A beach is a landform along the coast of an ocean or sea, or the edge of a lake or river. It usually consists of loose particles, which are often composed of rock, such as sand, gravel, shingle, pebbles, or cobblestones. The particles comprising a beach are occasionally biological in origin, such as mollusc shells or coralline algae. Some beaches have man-made infrastructure, such as lifeguard posts, changing rooms, and showers. They may also have hospitality venues (such as resorts, camps, hotels, and restaurants) nearby. Wild beaches, also known as undeveloped or undiscovered beaches, are not developed in this manner. Wild beaches can be valued for their untouched beauty and preserved nature. Beaches typically occur in areas along the coast where wave or current action deposits and reworks sediments. Although the seashore is most commonly associated with the word beach, beaches are also found by lakes and alongside large rivers. Beach may refer to:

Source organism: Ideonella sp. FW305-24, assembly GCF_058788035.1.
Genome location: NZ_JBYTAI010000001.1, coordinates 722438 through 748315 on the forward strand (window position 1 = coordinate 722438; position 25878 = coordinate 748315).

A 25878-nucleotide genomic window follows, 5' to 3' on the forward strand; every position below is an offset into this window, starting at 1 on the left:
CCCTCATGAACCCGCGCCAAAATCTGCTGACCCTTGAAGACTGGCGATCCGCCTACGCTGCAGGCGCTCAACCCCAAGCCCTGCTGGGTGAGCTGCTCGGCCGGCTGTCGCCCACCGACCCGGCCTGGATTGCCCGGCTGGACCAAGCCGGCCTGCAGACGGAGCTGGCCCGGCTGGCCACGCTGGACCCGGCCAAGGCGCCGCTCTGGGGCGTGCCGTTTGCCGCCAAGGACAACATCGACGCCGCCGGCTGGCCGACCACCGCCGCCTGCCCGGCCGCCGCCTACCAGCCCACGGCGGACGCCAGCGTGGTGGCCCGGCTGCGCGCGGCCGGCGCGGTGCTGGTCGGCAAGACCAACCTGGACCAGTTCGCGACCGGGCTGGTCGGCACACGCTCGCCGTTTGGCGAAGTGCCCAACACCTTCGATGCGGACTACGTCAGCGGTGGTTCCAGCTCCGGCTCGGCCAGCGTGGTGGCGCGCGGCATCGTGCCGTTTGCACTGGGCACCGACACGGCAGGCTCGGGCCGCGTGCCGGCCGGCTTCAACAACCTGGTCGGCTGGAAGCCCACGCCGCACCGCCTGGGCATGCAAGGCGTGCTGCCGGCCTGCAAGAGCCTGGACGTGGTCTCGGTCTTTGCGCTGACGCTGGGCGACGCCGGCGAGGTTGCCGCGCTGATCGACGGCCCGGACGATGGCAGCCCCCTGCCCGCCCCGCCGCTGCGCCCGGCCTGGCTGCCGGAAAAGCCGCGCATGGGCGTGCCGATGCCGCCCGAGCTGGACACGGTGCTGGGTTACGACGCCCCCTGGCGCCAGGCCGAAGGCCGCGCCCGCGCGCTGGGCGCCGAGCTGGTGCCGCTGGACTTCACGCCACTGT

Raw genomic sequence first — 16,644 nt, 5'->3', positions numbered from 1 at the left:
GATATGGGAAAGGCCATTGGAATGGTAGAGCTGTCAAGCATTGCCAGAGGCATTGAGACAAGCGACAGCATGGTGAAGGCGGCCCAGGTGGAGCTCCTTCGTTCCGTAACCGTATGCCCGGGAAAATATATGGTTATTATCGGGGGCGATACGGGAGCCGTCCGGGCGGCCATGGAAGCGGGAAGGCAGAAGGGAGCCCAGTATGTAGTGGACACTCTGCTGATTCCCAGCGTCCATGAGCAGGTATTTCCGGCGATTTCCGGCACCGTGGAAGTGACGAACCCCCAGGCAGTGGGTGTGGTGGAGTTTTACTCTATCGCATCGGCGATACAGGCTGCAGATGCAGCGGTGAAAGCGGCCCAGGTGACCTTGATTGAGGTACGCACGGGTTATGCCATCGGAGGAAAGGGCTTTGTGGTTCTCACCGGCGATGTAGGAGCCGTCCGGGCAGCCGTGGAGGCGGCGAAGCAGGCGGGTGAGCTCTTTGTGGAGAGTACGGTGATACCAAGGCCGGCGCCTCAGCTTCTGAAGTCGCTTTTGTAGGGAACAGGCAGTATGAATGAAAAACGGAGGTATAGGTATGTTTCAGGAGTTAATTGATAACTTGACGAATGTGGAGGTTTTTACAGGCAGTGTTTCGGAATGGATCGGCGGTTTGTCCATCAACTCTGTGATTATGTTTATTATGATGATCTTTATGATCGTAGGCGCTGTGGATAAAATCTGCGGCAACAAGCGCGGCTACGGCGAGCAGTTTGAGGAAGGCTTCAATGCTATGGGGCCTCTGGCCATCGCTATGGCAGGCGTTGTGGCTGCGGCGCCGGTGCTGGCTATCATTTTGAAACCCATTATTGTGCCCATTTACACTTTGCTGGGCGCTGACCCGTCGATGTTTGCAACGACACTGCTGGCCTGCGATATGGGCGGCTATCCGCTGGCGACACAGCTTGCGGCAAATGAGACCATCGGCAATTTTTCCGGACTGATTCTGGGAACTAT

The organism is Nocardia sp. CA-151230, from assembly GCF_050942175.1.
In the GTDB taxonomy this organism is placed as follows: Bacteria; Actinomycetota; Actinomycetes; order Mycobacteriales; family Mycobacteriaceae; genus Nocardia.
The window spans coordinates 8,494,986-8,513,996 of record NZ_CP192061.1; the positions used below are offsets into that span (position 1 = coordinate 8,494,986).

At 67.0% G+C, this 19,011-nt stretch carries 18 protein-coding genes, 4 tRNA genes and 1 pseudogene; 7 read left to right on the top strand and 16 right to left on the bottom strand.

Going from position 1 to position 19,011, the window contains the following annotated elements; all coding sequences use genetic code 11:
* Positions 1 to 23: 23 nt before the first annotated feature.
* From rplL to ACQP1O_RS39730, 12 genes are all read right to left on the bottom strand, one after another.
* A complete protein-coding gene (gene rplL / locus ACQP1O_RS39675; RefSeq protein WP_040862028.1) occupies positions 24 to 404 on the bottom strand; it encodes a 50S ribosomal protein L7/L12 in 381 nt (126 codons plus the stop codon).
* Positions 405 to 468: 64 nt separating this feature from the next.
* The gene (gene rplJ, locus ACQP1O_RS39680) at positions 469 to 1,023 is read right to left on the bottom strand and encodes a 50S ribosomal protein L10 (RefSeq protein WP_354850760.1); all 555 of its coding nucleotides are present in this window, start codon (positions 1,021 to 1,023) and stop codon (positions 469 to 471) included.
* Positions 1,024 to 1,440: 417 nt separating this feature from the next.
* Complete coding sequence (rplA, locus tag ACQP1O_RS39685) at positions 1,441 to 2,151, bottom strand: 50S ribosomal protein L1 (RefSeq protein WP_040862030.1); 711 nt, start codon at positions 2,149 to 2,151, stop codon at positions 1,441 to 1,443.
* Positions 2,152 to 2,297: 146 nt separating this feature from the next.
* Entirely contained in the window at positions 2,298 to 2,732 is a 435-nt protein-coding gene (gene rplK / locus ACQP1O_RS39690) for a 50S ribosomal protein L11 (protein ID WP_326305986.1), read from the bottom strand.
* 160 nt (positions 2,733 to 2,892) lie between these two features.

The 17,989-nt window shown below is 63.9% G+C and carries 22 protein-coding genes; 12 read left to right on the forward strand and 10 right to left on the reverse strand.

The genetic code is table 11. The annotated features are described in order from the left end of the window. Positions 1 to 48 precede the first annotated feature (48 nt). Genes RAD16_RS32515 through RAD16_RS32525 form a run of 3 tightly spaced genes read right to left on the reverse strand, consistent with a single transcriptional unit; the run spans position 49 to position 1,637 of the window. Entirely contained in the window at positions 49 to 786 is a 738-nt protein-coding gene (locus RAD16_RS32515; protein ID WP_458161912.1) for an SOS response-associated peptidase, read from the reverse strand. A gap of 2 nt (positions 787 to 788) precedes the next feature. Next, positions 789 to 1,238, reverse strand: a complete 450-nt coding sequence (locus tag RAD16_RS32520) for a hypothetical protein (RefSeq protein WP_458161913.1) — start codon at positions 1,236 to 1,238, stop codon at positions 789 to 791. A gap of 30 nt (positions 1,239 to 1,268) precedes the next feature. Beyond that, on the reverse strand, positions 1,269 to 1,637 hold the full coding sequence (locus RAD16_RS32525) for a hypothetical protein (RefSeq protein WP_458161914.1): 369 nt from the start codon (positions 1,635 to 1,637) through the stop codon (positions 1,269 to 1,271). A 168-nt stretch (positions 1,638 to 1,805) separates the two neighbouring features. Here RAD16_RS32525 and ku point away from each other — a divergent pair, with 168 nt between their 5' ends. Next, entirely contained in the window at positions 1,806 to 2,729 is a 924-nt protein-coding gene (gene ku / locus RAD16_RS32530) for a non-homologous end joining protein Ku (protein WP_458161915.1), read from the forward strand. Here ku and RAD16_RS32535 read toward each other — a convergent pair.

Small systems where rock material moves onshore, offshore, or alongshore by the forces of waves and currents; or geological units of considerable size. The former are described in detail below; the larger geological units are discussed elsewhere under bars.
1- Beach in 1890